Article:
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Re: [IPk] Carb Book
>There has just (like, in the last few weeks) been announced the results
>of a study at (?Glasgow) which showed that matching grams to units
>works, no matter how many grams you eat! (The truth we've known for
I'd be very interested to read that, Pat. Where's it been published?
The practice of taking pre-meal insulin in strict ratio to a variable carb
intake requires firstly Humalog which matches digestion well, and secondly
an absolutely correct basal insulin level. In practice I'm not sure that
many people achieve this unless on a pump. That's why, on MDI, carb
counting in practice tends to be a bit of a fiction, and the benfits rather
elusive. Many people find after starting on a pump that their carb-insulin
ratio drops dramatically, suggesting that pre-pump their variable meal dose
was supplying a lot of the basal as well.
I've discussed this at length with Edwin Gale, my endo in Bristol. He feels
that MDI is a myth. Great in theory. Doesn't work in practice. You need
fixed repeatable food intake, to match fixed insulin patterns. Diabetes
I've repeatedly explained to him that a pump turns the myth into reality.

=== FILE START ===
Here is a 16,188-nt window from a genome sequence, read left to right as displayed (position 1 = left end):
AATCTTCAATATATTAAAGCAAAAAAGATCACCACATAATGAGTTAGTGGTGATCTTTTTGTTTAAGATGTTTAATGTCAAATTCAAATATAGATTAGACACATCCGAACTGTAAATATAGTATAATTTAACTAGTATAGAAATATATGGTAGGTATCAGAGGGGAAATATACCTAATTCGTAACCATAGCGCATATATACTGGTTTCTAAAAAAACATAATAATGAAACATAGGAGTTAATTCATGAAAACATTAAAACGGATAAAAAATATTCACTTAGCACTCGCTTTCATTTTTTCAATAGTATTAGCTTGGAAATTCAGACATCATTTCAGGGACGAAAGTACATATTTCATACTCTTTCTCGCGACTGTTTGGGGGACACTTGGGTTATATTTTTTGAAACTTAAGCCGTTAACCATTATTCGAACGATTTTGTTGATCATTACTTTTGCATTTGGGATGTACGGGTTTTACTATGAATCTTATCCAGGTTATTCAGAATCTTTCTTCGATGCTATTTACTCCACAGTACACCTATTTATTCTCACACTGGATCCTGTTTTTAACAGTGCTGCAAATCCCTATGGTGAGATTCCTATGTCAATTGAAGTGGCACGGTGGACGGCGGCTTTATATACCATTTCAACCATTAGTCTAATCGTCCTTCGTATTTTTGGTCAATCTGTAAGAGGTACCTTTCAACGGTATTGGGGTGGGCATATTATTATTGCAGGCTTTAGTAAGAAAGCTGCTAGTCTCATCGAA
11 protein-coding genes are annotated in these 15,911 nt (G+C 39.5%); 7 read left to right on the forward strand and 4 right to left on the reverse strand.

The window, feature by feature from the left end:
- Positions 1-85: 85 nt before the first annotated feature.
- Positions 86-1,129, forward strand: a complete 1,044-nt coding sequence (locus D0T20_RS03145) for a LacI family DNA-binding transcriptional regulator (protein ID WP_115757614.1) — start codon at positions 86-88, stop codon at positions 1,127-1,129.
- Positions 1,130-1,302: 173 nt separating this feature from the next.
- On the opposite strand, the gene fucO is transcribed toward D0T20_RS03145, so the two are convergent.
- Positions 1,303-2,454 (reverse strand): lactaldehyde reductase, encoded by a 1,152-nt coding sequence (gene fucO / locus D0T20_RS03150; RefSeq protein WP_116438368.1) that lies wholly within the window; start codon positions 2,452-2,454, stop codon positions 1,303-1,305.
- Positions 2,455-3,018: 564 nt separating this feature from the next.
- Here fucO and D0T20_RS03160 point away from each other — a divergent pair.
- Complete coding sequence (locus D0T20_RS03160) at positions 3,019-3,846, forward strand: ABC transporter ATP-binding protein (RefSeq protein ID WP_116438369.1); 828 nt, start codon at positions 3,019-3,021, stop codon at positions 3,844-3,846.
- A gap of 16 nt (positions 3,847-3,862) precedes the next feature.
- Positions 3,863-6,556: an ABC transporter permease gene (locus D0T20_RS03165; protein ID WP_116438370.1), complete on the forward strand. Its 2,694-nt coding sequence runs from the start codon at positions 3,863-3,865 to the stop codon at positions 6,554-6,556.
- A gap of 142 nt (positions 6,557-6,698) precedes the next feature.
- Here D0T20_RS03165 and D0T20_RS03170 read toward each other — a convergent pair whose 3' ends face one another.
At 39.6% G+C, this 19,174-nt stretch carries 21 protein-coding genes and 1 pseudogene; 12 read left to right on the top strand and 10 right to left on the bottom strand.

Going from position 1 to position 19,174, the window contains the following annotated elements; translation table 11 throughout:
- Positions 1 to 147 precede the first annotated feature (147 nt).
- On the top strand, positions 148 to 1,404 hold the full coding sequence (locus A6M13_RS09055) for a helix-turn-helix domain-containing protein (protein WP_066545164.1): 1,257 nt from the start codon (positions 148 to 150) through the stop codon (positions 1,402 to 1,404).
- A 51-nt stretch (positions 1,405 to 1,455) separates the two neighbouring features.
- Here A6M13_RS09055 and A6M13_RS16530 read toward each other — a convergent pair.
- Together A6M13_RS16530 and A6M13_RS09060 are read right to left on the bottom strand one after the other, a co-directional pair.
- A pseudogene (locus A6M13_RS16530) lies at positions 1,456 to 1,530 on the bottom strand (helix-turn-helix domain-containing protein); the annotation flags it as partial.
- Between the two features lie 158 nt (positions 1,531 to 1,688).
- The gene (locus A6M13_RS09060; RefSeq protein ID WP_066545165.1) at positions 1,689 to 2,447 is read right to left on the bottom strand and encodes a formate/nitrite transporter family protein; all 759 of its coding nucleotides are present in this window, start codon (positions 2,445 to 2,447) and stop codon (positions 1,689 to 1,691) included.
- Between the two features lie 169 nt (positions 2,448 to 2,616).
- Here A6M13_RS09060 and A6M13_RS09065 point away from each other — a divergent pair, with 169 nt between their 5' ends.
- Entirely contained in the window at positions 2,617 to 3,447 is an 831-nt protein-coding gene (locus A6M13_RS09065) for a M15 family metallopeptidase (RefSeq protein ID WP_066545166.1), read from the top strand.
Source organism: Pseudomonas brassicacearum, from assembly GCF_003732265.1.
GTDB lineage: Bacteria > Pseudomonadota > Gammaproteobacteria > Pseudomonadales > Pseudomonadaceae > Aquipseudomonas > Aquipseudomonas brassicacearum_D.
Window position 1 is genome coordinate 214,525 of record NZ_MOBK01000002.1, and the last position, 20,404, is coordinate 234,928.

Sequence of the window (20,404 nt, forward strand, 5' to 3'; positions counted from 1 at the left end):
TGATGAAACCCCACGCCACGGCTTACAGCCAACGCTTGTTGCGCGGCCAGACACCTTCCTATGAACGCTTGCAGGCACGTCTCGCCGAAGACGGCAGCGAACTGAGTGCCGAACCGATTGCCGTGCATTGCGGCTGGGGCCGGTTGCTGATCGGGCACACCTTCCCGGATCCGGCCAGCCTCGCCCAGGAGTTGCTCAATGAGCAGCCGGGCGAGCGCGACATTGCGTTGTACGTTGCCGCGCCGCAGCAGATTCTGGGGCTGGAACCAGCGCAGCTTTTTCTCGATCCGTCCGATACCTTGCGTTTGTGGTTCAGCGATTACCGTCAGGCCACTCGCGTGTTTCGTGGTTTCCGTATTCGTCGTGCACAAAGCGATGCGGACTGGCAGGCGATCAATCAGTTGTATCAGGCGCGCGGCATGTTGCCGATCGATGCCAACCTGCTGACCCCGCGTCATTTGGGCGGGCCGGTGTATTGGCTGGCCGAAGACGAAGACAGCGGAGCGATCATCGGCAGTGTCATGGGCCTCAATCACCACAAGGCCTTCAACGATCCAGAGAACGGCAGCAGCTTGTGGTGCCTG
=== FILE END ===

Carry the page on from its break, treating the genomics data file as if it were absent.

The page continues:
>The two other things which they didn't test for, and are rarely
>mentioned, are the effect of other calories (I get the best humalog-to-
>CHO absorption match with only 30% or so of calories from CHO!), and the
>effect of starting bg (with a bg of 4, I need a third less insulin for
>the same CHO as I do with a bg of 8, and with a bg of 15, a third more.
>(NB that's to get the _same_ bg reading, 4, 8 or 15, after 5 hours, not
>to get it down to 4 after 5 hours. And it works, whether I'm having 10g
>CHO or 100.
My belief, having read a lot of the research, is that carbohydrate has a
fairly predictable effect on the bg, in the hours following its ingestion.
That's why you can take insulin in proportion to it. Fat and protein also
play a smaller role, but it happens later, and you can't predict it. To
account for this, on a pump, you take a correction bolus before the next
meal. This is how you complete the loop.
Of course, the Glycemic Index (GI) which measures the total bg raising
power of a particular food (and _not_ the speed of digestion) throws the
cat amongst the pigeons. The theory of carb counting implies that all
carbohydrate is equal, once it's been digested. The GI theory suggests this
isn't true. I've yet to solve this conumdrum...
>I have never felt that the BDA has any great value for diabetics, apart
>from being a fund-raising source, and offering support to the newly
Me too. But we are trying to change this, Pat. "Our man", Steven Sexton,
who runs the www.diabetic.org.uk website, has just failed to get elected to
the board of trustees. This is a shame. But I do want to work to change the
BDA from within, rather than criticise it from without.
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